The Yacht Servant is truly a monster of a ship. It is the largest and most technological vessel of the Spliethoff fleet. For a yacht owner, the float-on float-off system is super easy because the boat only needs to be sailed in. The lines are attached, and then it’s done. There’s nothing else to do. DYT’s regular customers know our track record. DYT is simply a fantastic and reliable company.

How does the loading process work?
When we book a load, it goes through to a loadmaster. We receive a cribbing plan from the loadmaster and ensure the cribbing is prepared. Cribbing is nothing more than blocks of wood that we position in the dock for a yacht, river cruiser, or barge to stand on. When we get to the harbor, we start pre-ballasting before the water enters the dock. The final preparations are made and the watertight doors are closed. We then start ballasting and submerging (controlled sinking) to a depth agreed with the loadmaster. This can be quite intensive with yachts. They are sailed in, lines are secured, and then our divers enter the water. The yachts are dried in the dock, divers show which yachts will hit the blocks first and yachts get sea-fastened. The whole process requires a lot of attention from both ship and crew, office, and loadmasters.


Last year in Port Everglades I had two loadmasters and 15 divers in the water. There were five divers in front, five in the middle, and five in the back. It was a fairly intensive exercise.

Service on board
Once the divers are out of the water, the yachts are connected to the ship’s network by the electrician. They receive cooling water to run the AC units directly from the fire extinguishing system. This means the pumps will start to work again, and the occupants can shower on board again. The transition must be arranged properly and quickly.

The Yacht Servant can take an additional 30 staff members on board (riders, service engineers, deckheads, etc.). They have two weeks on board to put their yachts in order. For example, if they want to clean the underwater hull, we can offer them the use of a high-pressure sprayer. We are continuously providing a service to our customers.

“If they sail over themselves, our customers will be busy for about four weeks. And then they will need a full crew to get from A to B. They are also seasonal because the weather is too bad in the spring or autumn and yet they often have to sail. But a crossing with the Yacht Express or the Yacht Servant means a large part of the crew can go home. Usually, two crew members stay on board for minor maintenance and cleaning work. The captain can then come back on board in Palma de Mallorca or Genoa two weeks later with a few crew members who have been on leave. The yacht is then completely ready to sail again, and the crew can start the charter season refreshed.” Patrick says.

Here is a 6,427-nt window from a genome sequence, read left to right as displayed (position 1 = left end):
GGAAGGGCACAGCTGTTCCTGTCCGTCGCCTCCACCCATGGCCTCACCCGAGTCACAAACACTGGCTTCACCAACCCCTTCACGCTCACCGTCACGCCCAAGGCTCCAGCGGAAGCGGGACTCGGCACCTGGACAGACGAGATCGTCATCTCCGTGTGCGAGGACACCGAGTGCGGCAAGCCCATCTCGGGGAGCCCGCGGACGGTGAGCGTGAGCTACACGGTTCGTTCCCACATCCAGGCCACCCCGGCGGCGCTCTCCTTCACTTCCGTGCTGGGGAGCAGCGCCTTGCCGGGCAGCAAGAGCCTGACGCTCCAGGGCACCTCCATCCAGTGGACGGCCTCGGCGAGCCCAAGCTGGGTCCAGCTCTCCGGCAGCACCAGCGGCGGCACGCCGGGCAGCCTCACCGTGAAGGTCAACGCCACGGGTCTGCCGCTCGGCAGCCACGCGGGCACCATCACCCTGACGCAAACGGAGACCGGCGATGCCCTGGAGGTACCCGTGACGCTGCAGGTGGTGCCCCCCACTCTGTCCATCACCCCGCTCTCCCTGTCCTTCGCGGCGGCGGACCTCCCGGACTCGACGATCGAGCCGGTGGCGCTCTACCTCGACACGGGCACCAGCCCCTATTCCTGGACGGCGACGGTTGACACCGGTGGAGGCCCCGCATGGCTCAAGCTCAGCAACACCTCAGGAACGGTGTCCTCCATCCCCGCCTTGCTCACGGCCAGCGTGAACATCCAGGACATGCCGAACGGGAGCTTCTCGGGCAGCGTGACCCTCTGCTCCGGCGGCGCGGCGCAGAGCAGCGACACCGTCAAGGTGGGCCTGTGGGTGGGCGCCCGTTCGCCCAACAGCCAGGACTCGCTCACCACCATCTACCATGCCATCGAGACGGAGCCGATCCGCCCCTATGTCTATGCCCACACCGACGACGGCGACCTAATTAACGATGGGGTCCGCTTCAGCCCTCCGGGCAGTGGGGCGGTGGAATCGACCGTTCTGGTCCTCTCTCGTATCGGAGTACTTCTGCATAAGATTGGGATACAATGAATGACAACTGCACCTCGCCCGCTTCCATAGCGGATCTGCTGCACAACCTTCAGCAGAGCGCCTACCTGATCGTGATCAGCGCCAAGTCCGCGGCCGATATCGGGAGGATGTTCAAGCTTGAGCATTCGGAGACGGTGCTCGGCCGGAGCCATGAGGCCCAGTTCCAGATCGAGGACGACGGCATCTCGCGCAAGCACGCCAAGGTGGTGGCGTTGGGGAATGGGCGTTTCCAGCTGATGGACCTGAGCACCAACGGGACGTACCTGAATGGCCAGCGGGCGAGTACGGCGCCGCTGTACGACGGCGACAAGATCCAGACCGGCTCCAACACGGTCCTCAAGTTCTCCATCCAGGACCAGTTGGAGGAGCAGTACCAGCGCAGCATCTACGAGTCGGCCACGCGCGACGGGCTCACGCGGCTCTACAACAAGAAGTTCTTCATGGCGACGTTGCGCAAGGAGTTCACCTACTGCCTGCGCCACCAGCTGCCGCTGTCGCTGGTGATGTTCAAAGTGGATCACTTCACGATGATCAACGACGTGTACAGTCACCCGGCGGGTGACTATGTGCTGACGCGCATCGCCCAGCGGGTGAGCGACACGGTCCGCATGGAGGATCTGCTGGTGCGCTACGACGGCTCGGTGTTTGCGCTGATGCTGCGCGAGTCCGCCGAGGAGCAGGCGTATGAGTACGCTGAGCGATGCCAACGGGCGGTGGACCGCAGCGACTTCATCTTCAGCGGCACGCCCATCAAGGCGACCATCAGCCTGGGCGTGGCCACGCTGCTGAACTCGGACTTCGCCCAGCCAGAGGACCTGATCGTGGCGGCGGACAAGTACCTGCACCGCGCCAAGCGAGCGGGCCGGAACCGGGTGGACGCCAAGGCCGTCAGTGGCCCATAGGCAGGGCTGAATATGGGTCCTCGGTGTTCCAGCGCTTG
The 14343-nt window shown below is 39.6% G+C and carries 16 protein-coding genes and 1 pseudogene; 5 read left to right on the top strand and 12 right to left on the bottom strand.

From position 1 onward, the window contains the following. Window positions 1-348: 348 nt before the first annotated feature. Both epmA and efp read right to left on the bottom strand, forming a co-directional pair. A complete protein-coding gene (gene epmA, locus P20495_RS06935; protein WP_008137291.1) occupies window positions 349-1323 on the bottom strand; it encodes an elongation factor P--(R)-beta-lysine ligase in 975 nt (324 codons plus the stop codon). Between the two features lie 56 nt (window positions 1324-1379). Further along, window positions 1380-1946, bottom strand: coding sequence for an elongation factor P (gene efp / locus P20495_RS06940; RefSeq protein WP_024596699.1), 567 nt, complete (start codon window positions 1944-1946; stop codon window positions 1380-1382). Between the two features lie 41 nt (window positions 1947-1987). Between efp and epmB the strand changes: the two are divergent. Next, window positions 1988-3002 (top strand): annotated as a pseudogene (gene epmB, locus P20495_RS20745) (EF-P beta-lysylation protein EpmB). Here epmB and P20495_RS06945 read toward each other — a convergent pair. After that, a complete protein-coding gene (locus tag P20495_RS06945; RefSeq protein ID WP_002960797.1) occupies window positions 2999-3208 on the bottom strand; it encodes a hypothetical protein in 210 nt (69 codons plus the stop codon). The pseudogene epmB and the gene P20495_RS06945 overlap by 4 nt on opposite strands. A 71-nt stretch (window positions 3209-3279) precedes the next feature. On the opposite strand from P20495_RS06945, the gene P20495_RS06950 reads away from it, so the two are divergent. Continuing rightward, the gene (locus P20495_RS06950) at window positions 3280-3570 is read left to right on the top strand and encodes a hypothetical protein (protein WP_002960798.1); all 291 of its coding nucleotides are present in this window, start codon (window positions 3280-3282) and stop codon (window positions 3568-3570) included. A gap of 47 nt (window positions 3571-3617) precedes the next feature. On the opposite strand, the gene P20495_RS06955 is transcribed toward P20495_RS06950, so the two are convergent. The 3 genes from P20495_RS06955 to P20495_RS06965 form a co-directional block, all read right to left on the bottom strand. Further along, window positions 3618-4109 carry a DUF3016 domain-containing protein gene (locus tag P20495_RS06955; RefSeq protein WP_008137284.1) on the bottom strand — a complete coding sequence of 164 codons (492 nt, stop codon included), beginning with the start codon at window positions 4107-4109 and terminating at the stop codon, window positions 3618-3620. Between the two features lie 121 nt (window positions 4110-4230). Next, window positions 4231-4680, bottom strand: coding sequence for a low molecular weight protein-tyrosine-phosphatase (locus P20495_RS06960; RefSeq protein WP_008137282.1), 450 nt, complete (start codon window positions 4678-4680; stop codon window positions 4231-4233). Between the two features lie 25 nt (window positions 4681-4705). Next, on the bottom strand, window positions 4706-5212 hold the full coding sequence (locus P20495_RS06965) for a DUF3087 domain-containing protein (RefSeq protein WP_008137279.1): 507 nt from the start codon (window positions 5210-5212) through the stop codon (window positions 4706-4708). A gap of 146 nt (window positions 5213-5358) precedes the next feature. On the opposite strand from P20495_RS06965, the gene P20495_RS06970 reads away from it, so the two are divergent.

On board the Yacht Servant, we also offer relaxation in the riders’ lounge. There is a TV, a DVD player, a PlayStation, table football, an air hockey system, and, of course, a good coffee machine to make yourself a nice latte if needed. In addition, the Yacht Servant also has a swimming pool and a fairly large gymnasium to ensure customers do not lack anything in terms of exercise.

And we are also busy carrying out maintenance, such as painting, cleaning and sometimes resolving small technical problems, while sailing on the Yacht Servant. Together they ensure everything looks neat for the next port and cargo. The forklift trucks are prepared and the cribbing for the next yacht trip is set up. This ensures they can immediately give their attention to the cargo when they enter a port.

The best memories
Patrick has been to Russia twice during his time with BigRoll, which was the joint venture between Biglift and RollDock. He sailed from the Bering Strait to Norway, and from Norway back to the Bering Strait. The Bering Strait is the strait between the Pacific Ocean and the Arctic Ocean. It is 82 kilometers wide and has an average depth of 30-50 meters. It was given the name in honor of the Danish explorer, Vitus Bering. The sea has many species of animals and plants. It is considered an important marine ecosystem. When Patrick was there, he thought: “I will not experience this very often. The nature, the silence, and everything I saw was breathtakingly beautiful. I felt really small when I was there with nothing around me except for ice floes carrying up to 300 sea lions. It was magical!”

Unfortunately, with the war and the boycotts, we can’t go there anymore. And the Yacht Servant can’t get there because the ship does not have an ice class.

Captain’s wishes
His wish list includes the Northern Lights and the winter voyage of the Yacht Express from the Caribbean to Central America, Tahiti, New Zealand, Australia, and back again. “They can call me in for that. And I have an extra month to spare for it as well.”

He also says he is a real team player. “As long as everyone on board is having a good time, knows what responsibility he or she has and whom to contact if something goes wrong, then I am a happy person.”

And when a crew member says, “I hope I get to sail with you again,” Patrick is a satisfied man.